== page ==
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Animal Protection

Change is needed in the way we think about farm animals in Canada. Transportation is the most alien and stressful experience that a farm animal will have in its lifetime. The longer and harder this experience is, the more risk there is of stress-induced illness, injury and death.
Thanks to the hard work of humane societies and SPCAs across Canada, we have a lot to celebrate this holiday season. The Canadian Federation of Humane Societies has just released our annual Animal Shelter Statistics Report, and it is full of great news for companion animals in Canada.
Canada's humane societies and SPCAs have been telling their own individual stories since the 1800s, but we haven't had the chance to tell the collective, Canadian story until now. A new, first-of-its-kind sector report just released by the Canadian Federation of Humane Societies gives us that bigger picture view.
When I introduced Bill C-246, I said it would help to bring our animal protection laws into the 21st century, but it was really a basket of modest measures to improve our laws. While Bill C-246 was defeated, citizens across our country spoke loudly in support of improving our animal protection laws. And here is the silver lining: an issue that was not on our government's agenda is now there, thanks to the incredible outreach efforts of compassionate Canadians of all political stripes.
For the most part, Canadians are a kind and polite people. We help each other, we donate to causes, we rally against injustice and we mind our manners. But our weakness is that we often believe things are better than they actually are. For one, we're loathe to admit that bestiality happens in Canada and often coincides with child sexual abuse.
Just imagine how up in arms the public would be if police forces had to fundraise to maintain the safety equipment, training and staff coverage that they need to make sure our communities are safe. Inadequate funding means that enforcement officers are taking unnecessary risks to their personal safety on the job.
The Canadian Act for Animals was written in 1892 -- that's not a typo. We've had some changes through the years, but still have few enforceable laws to protect animals even from extreme neglect and cruelty in this country. It is well known that Canada falls far behind other nations recognizing the sentience and rights of animals.
I'll cut right to the chase: Canada is failing its animals, and it is time for change. Given the chance to modernize the out-dated and woefully inadequate animal cruelty provisions in the Criminal Code of Canada 13 times over the past 16 years, our lawmakers have consistently declined to protect animals. The reasons are as disappointing as you'd imagine.
Canada Goose and Moose Knuckles: Both use fur trim, both charge a hefty price for their luxury jackets ($600 to $1,000), and both are allegedly deceiving consumers about the true nature of the products they're peddling. But the authorities are only taking action against one of them. What gives?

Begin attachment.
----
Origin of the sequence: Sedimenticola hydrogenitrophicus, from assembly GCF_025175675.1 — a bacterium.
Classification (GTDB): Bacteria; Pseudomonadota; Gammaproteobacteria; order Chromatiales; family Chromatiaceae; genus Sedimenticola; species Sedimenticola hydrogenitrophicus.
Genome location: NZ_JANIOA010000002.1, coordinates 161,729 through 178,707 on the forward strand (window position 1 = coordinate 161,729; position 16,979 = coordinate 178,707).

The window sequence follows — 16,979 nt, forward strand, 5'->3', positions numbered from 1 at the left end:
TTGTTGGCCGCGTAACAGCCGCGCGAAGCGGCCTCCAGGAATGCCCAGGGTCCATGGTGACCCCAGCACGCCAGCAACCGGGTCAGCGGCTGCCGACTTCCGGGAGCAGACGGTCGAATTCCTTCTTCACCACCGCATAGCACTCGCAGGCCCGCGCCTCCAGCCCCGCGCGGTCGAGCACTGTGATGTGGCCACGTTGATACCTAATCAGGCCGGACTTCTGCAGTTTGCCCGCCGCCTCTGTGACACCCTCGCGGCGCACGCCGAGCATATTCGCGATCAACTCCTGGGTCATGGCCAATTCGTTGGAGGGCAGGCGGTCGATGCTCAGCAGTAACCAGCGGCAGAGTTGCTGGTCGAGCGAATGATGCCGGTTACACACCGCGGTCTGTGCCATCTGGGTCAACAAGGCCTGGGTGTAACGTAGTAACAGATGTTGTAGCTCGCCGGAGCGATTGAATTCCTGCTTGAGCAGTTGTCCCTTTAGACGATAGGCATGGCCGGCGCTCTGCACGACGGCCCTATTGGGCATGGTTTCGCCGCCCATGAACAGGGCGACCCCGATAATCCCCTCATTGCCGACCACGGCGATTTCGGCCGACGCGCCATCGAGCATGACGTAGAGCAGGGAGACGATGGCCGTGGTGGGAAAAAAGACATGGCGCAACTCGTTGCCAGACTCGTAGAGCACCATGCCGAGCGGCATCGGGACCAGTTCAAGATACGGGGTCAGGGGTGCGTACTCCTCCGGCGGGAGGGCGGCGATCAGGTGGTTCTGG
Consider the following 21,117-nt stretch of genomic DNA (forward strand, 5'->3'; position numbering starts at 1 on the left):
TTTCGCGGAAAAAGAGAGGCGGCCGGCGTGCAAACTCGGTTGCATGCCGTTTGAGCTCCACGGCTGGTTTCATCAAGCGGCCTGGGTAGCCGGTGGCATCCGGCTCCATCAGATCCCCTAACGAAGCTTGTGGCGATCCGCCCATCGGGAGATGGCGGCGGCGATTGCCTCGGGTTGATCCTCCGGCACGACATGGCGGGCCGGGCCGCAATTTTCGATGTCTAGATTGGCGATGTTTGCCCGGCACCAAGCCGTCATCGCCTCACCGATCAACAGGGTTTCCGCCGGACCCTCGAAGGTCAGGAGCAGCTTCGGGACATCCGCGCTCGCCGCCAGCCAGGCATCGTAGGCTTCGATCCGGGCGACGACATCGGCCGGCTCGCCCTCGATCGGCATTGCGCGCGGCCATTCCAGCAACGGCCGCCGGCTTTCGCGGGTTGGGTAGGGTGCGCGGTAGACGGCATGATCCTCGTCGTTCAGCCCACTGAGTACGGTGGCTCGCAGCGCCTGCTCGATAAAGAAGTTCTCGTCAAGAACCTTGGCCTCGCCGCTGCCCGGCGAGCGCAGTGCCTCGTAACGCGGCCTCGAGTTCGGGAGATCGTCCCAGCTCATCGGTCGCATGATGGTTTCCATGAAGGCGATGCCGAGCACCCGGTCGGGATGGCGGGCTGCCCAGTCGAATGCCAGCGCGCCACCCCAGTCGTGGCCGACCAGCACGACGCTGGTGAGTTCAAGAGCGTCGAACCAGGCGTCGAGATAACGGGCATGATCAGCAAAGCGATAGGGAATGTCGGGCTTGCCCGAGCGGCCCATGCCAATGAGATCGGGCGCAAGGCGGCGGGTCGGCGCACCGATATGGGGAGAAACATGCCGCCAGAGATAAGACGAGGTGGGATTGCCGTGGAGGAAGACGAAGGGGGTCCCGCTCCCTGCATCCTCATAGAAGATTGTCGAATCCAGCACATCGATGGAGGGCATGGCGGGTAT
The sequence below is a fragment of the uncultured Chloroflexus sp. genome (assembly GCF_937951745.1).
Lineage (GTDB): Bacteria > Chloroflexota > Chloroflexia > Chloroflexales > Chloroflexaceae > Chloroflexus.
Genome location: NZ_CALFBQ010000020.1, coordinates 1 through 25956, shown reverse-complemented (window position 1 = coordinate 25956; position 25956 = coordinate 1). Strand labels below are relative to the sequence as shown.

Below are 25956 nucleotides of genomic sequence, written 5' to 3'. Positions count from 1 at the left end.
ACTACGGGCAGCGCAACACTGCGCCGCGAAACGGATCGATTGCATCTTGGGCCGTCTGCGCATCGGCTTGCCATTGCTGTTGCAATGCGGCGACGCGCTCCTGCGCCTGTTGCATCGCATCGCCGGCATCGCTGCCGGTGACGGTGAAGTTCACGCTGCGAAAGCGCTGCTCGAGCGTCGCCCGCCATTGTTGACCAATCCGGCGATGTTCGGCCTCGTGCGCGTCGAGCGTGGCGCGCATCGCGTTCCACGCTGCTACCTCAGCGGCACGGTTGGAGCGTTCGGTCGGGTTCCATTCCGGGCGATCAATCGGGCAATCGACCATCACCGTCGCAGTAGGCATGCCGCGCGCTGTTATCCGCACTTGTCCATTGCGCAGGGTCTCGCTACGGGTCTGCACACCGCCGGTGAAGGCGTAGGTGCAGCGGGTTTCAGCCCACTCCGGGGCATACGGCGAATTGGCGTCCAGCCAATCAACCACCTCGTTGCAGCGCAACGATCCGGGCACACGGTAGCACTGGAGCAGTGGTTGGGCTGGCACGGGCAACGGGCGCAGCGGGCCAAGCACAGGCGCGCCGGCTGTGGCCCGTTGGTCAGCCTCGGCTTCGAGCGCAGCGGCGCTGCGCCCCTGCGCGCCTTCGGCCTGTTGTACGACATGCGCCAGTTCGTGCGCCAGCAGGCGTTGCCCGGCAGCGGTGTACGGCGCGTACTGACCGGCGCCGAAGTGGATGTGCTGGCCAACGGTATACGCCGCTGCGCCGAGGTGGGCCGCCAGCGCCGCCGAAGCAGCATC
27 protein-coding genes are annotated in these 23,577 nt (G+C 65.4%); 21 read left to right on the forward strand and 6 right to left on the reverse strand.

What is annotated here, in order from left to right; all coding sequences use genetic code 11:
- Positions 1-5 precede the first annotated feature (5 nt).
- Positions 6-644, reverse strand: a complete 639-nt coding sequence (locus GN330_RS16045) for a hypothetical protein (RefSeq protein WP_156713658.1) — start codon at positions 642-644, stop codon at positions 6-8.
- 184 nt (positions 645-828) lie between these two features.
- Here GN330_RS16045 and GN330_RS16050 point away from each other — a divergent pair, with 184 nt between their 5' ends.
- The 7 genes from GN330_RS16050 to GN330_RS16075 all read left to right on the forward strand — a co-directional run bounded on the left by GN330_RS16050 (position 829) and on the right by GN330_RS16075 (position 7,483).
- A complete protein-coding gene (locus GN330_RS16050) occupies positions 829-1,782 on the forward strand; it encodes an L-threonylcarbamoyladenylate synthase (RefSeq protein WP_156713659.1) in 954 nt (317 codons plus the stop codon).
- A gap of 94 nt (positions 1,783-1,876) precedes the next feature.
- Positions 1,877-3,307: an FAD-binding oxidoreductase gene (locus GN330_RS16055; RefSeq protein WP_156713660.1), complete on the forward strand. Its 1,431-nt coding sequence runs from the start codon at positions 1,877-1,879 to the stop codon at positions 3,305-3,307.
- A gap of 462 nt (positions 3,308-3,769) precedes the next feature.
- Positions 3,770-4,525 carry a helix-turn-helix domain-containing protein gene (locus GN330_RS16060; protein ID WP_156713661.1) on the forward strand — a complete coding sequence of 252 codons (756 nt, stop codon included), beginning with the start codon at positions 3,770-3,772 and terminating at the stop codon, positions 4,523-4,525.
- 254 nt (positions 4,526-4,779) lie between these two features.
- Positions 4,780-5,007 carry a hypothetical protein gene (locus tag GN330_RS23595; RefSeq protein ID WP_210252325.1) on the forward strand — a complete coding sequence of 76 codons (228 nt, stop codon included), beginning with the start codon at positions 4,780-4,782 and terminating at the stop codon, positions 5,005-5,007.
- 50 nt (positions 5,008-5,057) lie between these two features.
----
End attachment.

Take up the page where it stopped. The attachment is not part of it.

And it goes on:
Ontario's Human Rights Code protects people from discrimination based on characteristics like race, age, gender identity, and sex in situations like the provision of services, housing, and employment. People are also protected from discrimination based on their creed. The term "creed" isn't defined in the legislation, but until recently, it was thought to mean the same thing as religion. That is, until now.
Until this law was passed, there was no distinction between a car and a cat in terms of legal rights. Anyone who has ever lived with a pet knows that animals experience emotions and feel both physical and psychological pain, but this is the first time in North America that these basic truths have been entrenched in law.
The situation for animals in Canada remains dire, with hundreds of millions of animals suffering and dying every year on farms, in laboratories, in entertainment and for their fur. Parliament has a tremendous opportunity to improve life for many of these animals, and Canadians are crying out for change. The election results offer many reasons for optimism. It's now time for advocates to roll up our sleeves, start working with the new Parliament, and help MPs pass meaningful legislation for animals.
To date, more than 35 nations have prohibited trade in products of commercial seal hunts. Yet for the third time in the past four years, the Newfoundland government is providing a multimillion-dollar bailout to commercial seal processors in an attempt to prop up the dying sealing industry.
In the wake of a shocking investigation into a fox and mink fur factory farm last August by the Quebec Ministry of Forests, Fauna and Parks, the fur industry's PR machine has subjected the public to a slew of spin, hoping to obfuscate and isolate the troubling findings.
This poor juvenile rhesus macaque was found wandering through an IKEA parking lot in Toronto a few days ago, and he quickly became an international Internet sensation. In similar circumstances in recent memory, law enforcement agents have been known to shoot wayward animals, send them to zoos, or return them to their irresponsible human caretakers.